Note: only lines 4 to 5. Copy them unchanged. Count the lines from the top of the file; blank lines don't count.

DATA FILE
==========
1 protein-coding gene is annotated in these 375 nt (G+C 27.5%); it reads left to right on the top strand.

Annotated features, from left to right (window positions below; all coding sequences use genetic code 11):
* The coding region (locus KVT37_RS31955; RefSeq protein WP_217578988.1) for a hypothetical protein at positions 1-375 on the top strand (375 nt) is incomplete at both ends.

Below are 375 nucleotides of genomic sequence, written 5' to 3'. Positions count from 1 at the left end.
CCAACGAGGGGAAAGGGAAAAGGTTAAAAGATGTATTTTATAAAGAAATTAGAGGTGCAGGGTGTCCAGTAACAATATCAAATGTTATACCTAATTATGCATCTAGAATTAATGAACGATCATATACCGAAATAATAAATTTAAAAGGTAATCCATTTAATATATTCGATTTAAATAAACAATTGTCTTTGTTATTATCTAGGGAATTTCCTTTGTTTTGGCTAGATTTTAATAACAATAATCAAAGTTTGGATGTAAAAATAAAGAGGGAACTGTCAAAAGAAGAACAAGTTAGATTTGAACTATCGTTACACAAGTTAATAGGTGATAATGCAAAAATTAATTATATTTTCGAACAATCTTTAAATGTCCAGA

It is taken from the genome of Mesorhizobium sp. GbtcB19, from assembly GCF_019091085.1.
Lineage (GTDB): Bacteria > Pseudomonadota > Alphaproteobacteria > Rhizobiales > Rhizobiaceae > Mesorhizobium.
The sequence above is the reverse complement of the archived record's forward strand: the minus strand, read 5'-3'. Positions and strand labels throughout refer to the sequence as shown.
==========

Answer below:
Below are 375 nucleotides of genomic sequence, written 5' to 3'. Positions count from 1 at the left end.
CCAACGAGGGGAAAGGGAAAAGGTTAAAAGATGTATTTTATAAAGAAATTAGAGGTGCAGGGTGTCCAGTAACAATATCAAATGTTATACCTAATTATGCATCTAGAATTAATGAACGATCATATACCGAAATAATAAATTTAAAAGGTAATCCATTTAATATATTCGATTTAAATAAACAATTGTCTTTGTTATTATCTAGGGAATTTCCTTTGTTTTGGCTAGATTTTAATAACAATAATCAAAGTTTGGATGTAAAAATAAAGAGGGAACTGTCAAAAGAAGAACAAGTTAGATTTGAACTATCGTTACACAAGTTAATAGGTGATAATGCAAAAATTAATTATATTTTCGAACAATCTTTAAATGTCCAGA